New York Should Expunge Criminal Convictions
As of October 7, 2017, New York courts may expunge eligible offenses under Section 160.59 of the Criminal Procedure Law.
“Expungement” is the sealing of government records related to contact with the criminal justice system.
New York seals dismissed charges. New York also seals convictions of non-criminal offenses.
However, New York does not seal criminal convictions, with one exception: courts may vacate and seal prostitution-related convictions, where the defendant is later determined to have been a victim of sex trafficking.
New Jersey Expunges
The neighboring state of New Jersey expunges criminal convictions of first-time offenders, including first-time felony offenders, 10 years after completion of sentence.
The waiting period can be reduced to 5 years where “the court finds in its discretion that expungement is in the public interest, giving due consideration to the nature of the offense, and the applicant's character and conduct since conviction”. Certain violent felony convictions, such as “criminal homicide”, “kidnapping”, and “sexual assault”, are ineligible. Certain drug trafficking crimes are also excluded.
The purpose of expungement is to alleviate employment discrimination suffered by people with criminal records, along with discrimination in other areas.
New York Certifies Good Conduct, But Doesn't Expunge
In New York, courts and the Department of Corrections and Community Supervision (“DCCS”) may issue a “certificate of relief from civil disabilities”. Similarly, DCCS may issue a “certificate of good conduct”.
Neither certificate results in sealing. The certificates merely prevent a criminal conviction from automatically disqualifying a person from government employment, and from qualifying for government-issued licenses and registrations. However, the certificates do not “in any way prevent any judicial, administrative, licensing or other body, board or authority from relying upon the conviction specified therein as the basis for the exercise of its discretionary power to suspend, revoke, refuse to issue or refuse to renew any license, permit or other authority or privilege.”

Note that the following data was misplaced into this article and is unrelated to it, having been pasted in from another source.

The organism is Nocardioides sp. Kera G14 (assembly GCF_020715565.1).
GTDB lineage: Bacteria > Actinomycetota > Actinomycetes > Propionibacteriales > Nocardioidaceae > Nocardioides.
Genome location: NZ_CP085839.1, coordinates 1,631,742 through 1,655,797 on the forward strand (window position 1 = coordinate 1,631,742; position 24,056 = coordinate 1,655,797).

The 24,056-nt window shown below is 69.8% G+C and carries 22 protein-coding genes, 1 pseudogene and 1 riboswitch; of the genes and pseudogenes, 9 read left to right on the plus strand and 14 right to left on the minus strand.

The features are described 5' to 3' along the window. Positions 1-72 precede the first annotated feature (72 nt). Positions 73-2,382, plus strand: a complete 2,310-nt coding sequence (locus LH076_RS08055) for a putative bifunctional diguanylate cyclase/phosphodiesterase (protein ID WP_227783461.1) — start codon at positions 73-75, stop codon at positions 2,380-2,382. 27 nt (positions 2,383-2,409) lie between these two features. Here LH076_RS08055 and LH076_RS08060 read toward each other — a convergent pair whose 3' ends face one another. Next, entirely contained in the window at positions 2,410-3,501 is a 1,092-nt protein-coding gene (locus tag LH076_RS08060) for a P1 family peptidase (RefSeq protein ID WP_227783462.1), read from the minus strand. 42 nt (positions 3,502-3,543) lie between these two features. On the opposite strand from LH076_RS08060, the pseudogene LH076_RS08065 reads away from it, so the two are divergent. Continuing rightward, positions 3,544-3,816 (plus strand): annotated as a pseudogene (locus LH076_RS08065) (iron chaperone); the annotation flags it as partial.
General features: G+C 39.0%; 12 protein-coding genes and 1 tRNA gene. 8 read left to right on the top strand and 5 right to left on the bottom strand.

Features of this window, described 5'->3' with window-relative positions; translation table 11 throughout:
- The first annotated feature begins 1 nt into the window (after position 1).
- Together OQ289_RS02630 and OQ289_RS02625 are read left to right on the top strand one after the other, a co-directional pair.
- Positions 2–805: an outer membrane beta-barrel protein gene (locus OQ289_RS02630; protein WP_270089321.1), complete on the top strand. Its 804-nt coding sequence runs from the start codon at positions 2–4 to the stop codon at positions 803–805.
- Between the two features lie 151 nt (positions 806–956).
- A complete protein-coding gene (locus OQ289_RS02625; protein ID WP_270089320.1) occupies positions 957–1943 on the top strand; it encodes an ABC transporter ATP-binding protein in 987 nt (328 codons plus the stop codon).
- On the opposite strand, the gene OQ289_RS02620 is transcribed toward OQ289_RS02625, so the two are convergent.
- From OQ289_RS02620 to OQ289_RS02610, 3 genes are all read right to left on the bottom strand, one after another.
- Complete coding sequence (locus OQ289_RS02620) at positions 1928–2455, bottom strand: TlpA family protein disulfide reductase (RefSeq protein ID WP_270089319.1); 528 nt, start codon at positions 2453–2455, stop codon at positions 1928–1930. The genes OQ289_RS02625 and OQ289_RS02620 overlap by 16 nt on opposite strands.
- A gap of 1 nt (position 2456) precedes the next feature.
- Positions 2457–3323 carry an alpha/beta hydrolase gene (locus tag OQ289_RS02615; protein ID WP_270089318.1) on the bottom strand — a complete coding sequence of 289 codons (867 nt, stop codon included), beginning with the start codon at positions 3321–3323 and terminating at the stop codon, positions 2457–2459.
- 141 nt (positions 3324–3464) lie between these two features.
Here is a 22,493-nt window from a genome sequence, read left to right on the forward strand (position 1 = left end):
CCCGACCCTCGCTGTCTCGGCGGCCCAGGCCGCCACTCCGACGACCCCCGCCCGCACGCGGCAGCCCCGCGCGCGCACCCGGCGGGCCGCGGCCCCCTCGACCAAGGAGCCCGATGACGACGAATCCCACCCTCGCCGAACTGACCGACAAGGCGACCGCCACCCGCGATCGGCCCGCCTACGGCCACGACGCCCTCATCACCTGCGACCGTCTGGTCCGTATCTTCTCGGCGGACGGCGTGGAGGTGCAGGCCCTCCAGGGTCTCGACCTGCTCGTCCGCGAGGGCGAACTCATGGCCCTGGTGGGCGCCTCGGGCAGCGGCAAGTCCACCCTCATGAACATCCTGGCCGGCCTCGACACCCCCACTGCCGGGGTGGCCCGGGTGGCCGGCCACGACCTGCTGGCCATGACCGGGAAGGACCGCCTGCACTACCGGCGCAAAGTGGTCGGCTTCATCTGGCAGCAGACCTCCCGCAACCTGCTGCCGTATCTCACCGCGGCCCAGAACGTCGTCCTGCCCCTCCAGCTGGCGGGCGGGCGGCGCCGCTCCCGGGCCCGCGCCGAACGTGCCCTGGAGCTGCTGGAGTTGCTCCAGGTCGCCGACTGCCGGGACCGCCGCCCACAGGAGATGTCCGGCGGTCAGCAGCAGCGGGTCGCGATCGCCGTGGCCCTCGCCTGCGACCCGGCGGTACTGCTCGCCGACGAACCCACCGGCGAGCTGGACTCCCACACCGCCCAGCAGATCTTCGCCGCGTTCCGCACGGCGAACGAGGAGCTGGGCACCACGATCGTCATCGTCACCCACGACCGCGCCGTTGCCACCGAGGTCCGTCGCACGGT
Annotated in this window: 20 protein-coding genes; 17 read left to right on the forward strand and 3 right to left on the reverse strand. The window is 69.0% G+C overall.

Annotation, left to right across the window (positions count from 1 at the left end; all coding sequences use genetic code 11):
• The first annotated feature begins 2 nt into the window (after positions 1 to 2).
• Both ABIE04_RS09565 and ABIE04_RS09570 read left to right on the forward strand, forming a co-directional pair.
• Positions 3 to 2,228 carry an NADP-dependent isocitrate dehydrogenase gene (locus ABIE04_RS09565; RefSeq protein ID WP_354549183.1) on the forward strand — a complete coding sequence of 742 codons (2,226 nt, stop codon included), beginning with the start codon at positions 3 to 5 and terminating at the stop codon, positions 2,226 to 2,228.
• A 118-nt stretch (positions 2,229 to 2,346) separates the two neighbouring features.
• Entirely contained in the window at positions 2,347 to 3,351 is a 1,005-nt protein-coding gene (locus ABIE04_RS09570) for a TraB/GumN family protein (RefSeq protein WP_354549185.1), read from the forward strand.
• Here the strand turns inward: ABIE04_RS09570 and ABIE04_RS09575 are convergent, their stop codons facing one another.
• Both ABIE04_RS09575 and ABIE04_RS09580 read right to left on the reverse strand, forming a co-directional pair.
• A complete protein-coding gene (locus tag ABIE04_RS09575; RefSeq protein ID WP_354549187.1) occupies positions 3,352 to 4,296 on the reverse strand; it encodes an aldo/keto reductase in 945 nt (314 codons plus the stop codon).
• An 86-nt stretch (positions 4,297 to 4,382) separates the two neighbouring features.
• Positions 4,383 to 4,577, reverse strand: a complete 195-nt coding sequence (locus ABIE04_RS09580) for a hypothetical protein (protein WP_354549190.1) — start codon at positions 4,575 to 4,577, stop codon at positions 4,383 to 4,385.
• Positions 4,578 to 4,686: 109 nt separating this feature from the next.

In other words, certificates of relief and certificates of good conduct permit government discrimination on the basis of criminal convictions. They only prohibit automatic government discrimination. The certificates have no effect on private-sector discrimination based on criminal convictions. They don’t seal criminal convictions.
The relief provided by certificates of relief and certificates of good conduct is a far cry from expungement. If a conviction is sealed, prospective employers won’t be able to discover it by checking a person’s background through the FBI or through New York’s Division of Criminal Justice Services.
If rehabilitation truly is a core purpose of criminal justice, then expungement of criminal convictions should be available to people who demonstrate good character over time.
Expungement Should Be Enacted in NY
New York State Senate bill S04976, establishing “the earned amnesty act of 2017 authorizing the expungement of certain convictions after 10 years”, is currently in committee. Bill A03209 is likewise pending in the Assembly.
The Senate bill correctly recognizes that “Arrest and subsequent conviction can have devastating impacts on an individual, his or her family and community." Further, “a criminal conviction carries a devastating lifelong stigma that impacts emotionally, socially, and economically. It has been described as a debt that is never deemed fully paid.”
The bill would provide “limited expungement to demonstrably rehabilitated offenders who have affirmatively demonstrated that they are both effectively rehabilitated and have earned the right to ‘clean the slate.’” This is a worthy goal of a criminal justice system that never is shy about doling out punishment.
Similar bills have been pending without passage for several years. New York should enact the enlightened idea of expungement into law. Now.
Bruce Yerman is a New York City criminal defense attorney.